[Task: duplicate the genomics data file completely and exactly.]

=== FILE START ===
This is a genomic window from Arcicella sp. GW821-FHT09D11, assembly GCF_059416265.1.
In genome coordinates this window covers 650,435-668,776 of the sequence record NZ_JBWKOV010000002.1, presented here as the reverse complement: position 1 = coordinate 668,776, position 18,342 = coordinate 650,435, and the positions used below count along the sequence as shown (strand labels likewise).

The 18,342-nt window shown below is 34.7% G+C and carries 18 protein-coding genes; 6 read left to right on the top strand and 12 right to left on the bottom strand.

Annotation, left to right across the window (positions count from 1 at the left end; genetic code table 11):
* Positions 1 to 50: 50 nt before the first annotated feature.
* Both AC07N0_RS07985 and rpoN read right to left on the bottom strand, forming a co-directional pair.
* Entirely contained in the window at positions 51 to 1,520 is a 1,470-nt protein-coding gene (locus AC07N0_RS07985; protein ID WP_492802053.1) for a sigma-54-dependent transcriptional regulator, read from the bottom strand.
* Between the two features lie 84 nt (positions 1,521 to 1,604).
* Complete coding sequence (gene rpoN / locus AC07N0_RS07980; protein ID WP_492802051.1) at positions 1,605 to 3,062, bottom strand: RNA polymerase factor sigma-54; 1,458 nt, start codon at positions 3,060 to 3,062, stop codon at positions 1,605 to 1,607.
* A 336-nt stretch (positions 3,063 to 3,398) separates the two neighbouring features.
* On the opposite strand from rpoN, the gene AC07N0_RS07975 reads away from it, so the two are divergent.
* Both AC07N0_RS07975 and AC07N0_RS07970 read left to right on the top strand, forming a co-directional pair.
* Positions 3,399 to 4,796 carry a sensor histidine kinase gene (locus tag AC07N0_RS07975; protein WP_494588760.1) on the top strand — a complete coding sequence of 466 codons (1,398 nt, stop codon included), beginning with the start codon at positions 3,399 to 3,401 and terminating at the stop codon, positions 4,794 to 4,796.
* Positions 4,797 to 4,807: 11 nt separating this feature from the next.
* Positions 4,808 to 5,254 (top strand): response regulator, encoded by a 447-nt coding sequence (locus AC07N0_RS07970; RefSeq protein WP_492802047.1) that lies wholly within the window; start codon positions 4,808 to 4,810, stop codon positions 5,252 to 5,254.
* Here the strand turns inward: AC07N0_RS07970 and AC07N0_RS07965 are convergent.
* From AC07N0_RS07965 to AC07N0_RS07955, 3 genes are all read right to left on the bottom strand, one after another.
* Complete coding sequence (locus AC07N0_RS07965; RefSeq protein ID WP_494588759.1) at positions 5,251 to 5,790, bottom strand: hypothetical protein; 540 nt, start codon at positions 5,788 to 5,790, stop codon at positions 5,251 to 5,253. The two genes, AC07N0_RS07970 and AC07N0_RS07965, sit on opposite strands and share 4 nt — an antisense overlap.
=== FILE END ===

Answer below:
This is a genomic window from Arcicella sp. GW821-FHT09D11, assembly GCF_059416265.1.
In genome coordinates this window covers 650,435-668,776 of the sequence record NZ_JBWKOV010000002.1, presented here as the reverse complement: position 1 = coordinate 668,776, position 18,342 = coordinate 650,435, and the positions used below count along the sequence as shown (strand labels likewise).

The 18,342-nt window shown below is 34.7% G+C and carries 18 protein-coding genes; 6 read left to right on the top strand and 12 right to left on the bottom strand.

Annotation, left to right across the window (positions count from 1 at the left end; genetic code table 11):
* Positions 1 to 50: 50 nt before the first annotated feature.
* Both AC07N0_RS07985 and rpoN read right to left on the bottom strand, forming a co-directional pair.
* Entirely contained in the window at positions 51 to 1,520 is a 1,470-nt protein-coding gene (locus AC07N0_RS07985; protein ID WP_492802053.1) for a sigma-54-dependent transcriptional regulator, read from the bottom strand.
* Between the two features lie 84 nt (positions 1,521 to 1,604).
* Complete coding sequence (gene rpoN / locus AC07N0_RS07980; protein ID WP_492802051.1) at positions 1,605 to 3,062, bottom strand: RNA polymerase factor sigma-54; 1,458 nt, start codon at positions 3,060 to 3,062, stop codon at positions 1,605 to 1,607.
* A 336-nt stretch (positions 3,063 to 3,398) separates the two neighbouring features.
* On the opposite strand from rpoN, the gene AC07N0_RS07975 reads away from it, so the two are divergent.
* Both AC07N0_RS07975 and AC07N0_RS07970 read left to right on the top strand, forming a co-directional pair.
* Positions 3,399 to 4,796 carry a sensor histidine kinase gene (locus tag AC07N0_RS07975; protein WP_494588760.1) on the top strand — a complete coding sequence of 466 codons (1,398 nt, stop codon included), beginning with the start codon at positions 3,399 to 3,401 and terminating at the stop codon, positions 4,794 to 4,796.
* Positions 4,797 to 4,807: 11 nt separating this feature from the next.
* Positions 4,808 to 5,254 (top strand): response regulator, encoded by a 447-nt coding sequence (locus AC07N0_RS07970; RefSeq protein WP_492802047.1) that lies wholly within the window; start codon positions 4,808 to 4,810, stop codon positions 5,252 to 5,254.
* Here the strand turns inward: AC07N0_RS07970 and AC07N0_RS07965 are convergent.
* From AC07N0_RS07965 to AC07N0_RS07955, 3 genes are all read right to left on the bottom strand, one after another.
* Complete coding sequence (locus AC07N0_RS07965; RefSeq protein ID WP_494588759.1) at positions 5,251 to 5,790, bottom strand: hypothetical protein; 540 nt, start codon at positions 5,788 to 5,790, stop codon at positions 5,251 to 5,253. The two genes, AC07N0_RS07970 and AC07N0_RS07965, sit on opposite strands and share 4 nt — an antisense overlap.